Ms. Braslasvska does not want to think about whether she would opt for assisted reproduction if he did not return, but she said the war had made her think about having children for the first time. She interpreted her new interest as a “physical effect” that the war was having on her, an “impulse to continue our nation.”

Despite Ukrainians’ bravado in the face of adversity, experts say that Ukraine cannot rebuild its population, which was already declining before the war, by using frozen sperm for pregnancies. But Jay Winter, a retired Yale historian, said that wasn’t the point.

By offering not only to die for Ukraine, but also to provide for new life, soldiers were making a statement — showing their commitment to national survival. “And the survival of the Ukrainian nation,” he said, “is what this war is about.”

The exact number of Ukrainian men who have frozen their sperm is hard to come by, but Oleksandr Mykhailovych Yuzko, a doctor and the president of the Ukrainian Association of Reproductive Medicine, said that requests had risen at clinics all over Ukraine.

He said he expected the sperm to be used not only by some widows, but also by women whose husbands suffer injuries — physical or mental — that render them impotent. He said the government needed to do more to help women have soldiers’ children, by paying for assisted reproduction procedures as well.

“The first part is the preservation of reproductive cells,” he said. “The second part is the restoration of the reproductive potential of Ukraine.”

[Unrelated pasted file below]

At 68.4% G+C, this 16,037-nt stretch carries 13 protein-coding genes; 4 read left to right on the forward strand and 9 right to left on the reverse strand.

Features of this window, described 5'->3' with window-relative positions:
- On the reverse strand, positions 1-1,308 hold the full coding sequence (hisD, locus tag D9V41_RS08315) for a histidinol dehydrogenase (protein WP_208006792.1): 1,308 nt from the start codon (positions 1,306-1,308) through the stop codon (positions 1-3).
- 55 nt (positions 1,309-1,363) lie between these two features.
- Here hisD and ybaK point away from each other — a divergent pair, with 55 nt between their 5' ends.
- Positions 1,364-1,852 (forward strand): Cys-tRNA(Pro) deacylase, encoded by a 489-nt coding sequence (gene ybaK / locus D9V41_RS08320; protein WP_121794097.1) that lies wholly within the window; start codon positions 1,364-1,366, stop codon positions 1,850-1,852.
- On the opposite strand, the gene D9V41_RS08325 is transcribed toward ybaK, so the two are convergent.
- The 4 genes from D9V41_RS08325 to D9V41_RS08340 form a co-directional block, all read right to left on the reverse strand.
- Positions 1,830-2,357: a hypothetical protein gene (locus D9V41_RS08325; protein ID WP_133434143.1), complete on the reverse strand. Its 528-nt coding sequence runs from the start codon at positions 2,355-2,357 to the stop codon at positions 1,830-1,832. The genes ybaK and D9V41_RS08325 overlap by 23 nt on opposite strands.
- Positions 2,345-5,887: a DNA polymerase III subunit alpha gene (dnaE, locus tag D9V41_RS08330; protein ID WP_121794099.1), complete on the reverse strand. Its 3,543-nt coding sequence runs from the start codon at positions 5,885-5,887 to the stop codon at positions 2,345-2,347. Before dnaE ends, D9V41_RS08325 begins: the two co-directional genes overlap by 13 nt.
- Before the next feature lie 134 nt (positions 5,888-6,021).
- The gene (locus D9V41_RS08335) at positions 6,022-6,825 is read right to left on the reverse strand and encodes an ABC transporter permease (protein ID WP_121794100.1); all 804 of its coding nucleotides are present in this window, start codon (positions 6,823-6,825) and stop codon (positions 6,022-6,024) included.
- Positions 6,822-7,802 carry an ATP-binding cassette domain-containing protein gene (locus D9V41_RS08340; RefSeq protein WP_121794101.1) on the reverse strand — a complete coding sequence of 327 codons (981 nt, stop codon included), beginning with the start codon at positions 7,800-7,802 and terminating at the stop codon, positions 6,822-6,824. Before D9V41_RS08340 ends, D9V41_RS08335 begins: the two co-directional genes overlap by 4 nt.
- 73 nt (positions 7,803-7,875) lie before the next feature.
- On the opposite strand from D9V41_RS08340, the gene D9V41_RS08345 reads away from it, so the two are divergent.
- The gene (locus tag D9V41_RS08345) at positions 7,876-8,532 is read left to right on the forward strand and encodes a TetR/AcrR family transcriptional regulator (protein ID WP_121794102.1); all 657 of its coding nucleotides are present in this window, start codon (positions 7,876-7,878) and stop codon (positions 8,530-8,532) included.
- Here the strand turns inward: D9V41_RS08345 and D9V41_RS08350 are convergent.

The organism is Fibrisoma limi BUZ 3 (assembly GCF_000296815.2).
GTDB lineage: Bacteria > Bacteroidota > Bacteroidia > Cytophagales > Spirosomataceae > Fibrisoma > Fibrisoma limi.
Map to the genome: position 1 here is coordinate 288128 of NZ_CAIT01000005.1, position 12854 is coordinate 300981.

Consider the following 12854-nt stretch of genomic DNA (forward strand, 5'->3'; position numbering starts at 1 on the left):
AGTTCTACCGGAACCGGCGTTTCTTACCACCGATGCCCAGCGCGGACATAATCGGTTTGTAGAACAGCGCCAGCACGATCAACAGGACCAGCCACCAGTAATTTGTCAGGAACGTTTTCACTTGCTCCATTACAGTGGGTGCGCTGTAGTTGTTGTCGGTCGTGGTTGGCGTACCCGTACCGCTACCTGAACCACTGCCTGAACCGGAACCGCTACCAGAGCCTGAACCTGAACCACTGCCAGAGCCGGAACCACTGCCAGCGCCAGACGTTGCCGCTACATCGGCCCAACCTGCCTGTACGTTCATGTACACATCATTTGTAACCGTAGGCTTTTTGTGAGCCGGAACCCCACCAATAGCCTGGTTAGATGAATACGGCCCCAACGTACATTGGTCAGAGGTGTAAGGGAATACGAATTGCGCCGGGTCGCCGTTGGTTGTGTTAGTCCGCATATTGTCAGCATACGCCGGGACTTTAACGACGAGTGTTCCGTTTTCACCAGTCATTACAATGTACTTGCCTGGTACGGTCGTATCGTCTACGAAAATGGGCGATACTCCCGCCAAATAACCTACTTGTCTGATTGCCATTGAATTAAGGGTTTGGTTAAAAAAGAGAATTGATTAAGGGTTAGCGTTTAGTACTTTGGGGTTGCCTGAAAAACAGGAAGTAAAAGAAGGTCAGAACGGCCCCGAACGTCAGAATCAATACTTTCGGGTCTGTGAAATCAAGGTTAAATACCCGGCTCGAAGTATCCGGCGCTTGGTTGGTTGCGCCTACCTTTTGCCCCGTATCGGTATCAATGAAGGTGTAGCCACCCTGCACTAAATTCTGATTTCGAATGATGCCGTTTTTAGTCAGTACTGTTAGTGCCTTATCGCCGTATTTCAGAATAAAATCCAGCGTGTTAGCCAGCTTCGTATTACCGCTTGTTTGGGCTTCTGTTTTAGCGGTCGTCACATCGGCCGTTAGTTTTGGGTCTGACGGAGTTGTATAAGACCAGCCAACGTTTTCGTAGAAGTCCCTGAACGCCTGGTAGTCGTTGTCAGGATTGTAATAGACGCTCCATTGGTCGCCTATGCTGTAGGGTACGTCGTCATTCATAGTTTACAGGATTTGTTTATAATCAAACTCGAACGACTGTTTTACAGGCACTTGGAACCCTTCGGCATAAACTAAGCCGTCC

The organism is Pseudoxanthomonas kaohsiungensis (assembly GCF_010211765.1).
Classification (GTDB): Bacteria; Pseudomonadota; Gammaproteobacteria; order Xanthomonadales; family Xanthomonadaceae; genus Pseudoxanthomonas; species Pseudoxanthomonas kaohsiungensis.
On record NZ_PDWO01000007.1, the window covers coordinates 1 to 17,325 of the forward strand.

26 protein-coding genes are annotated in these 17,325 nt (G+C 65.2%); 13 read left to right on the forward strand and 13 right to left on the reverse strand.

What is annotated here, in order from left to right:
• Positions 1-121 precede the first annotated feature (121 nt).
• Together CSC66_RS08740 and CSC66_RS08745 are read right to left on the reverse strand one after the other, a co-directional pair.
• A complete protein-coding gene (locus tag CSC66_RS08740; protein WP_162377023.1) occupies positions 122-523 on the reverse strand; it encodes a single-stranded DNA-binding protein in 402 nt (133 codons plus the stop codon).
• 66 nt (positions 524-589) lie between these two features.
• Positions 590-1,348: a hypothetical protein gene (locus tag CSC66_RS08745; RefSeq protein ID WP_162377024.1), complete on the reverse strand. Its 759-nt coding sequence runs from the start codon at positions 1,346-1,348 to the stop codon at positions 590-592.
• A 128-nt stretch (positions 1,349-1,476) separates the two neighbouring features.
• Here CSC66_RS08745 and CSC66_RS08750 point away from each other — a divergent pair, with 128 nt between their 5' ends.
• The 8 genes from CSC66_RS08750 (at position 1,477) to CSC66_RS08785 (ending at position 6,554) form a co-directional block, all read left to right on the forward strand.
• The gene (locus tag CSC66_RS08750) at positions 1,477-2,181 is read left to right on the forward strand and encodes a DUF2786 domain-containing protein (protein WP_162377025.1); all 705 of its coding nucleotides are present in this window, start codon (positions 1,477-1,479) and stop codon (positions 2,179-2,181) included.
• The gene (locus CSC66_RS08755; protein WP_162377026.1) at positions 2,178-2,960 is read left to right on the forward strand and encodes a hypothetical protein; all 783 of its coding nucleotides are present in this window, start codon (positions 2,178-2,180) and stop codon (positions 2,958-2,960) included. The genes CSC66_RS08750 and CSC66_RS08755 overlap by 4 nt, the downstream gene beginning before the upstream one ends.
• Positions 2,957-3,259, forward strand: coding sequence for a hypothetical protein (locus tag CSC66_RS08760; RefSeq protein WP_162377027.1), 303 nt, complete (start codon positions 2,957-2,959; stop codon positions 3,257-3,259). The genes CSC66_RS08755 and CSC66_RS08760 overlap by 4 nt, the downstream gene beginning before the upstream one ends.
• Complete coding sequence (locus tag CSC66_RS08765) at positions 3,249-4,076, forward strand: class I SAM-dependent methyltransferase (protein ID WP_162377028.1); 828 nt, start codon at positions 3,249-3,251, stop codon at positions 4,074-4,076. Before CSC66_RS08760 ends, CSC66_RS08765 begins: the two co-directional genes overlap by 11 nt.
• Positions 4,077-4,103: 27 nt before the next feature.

The idea of freezing soldiers’ sperm is not new. During the Iraq and Afghanistan wars, several cryogenic firms offered the service free to American troops. In Israel, the families of fallen soldiers have gone a step further, fighting to advance a bill that would allow a family to use the sperm taken from a dead soldier’s body for procreation, unless he had previously objected to it. Critics in Israel call the notion planned orphanhood.

Dominic Wilkinson, a professor of medical ethics at Oxford University, said that in his view the rush by some Ukrainian soldiers to freeze their sperm was ethical, so long as both partners agree beforehand that it can be used if the man dies.

“There are many children who have only a single living parent,” he said. “That doesn’t mean that it would be wrong to bring that child into the world.”

Petro Patij, a doctor at a fertility clinic in the Western Ukrainian city of Lutsk, said that many of his clients were still couples coming in for family planning consultations or to solve fertility problems, but he now feels obliged to also ask the men if they would like to freeze their sperm.

“It’s very hard,” said Dr. Patij. “They want to hear something optimistic and you have to propose to them to freeze sperm because one of them might die tomorrow.”

And for some widows, moving on to give birth to their deceased partners’ children is not easy.

Nadiia Lytovchenko is one of those who is struggling.

Last year’s invasion started on her fifth wedding anniversary with her husband, Andrii. By the end of the summer, Mr. Lytovchenko was dead, killed in a Russian ambush, leaving his wife alone with their baby boy — and the sperm he had frozen a few years earlier as he feared an escalation of hostilities with Russia.

“It’s hard to decide and too early to think about using” his sperm, said Mrs. Lytovchenko, who is wrestling with her grief, the financial hardships created by her husband’s death and the reality of raising their child alone.

“But it’s nice to know that you have this possibility,” she said, before pausing. “It’s just nice to know.”

Anastasia Kuznietsova, Natalia Yermak and Gabby Sobelman contributed reporting.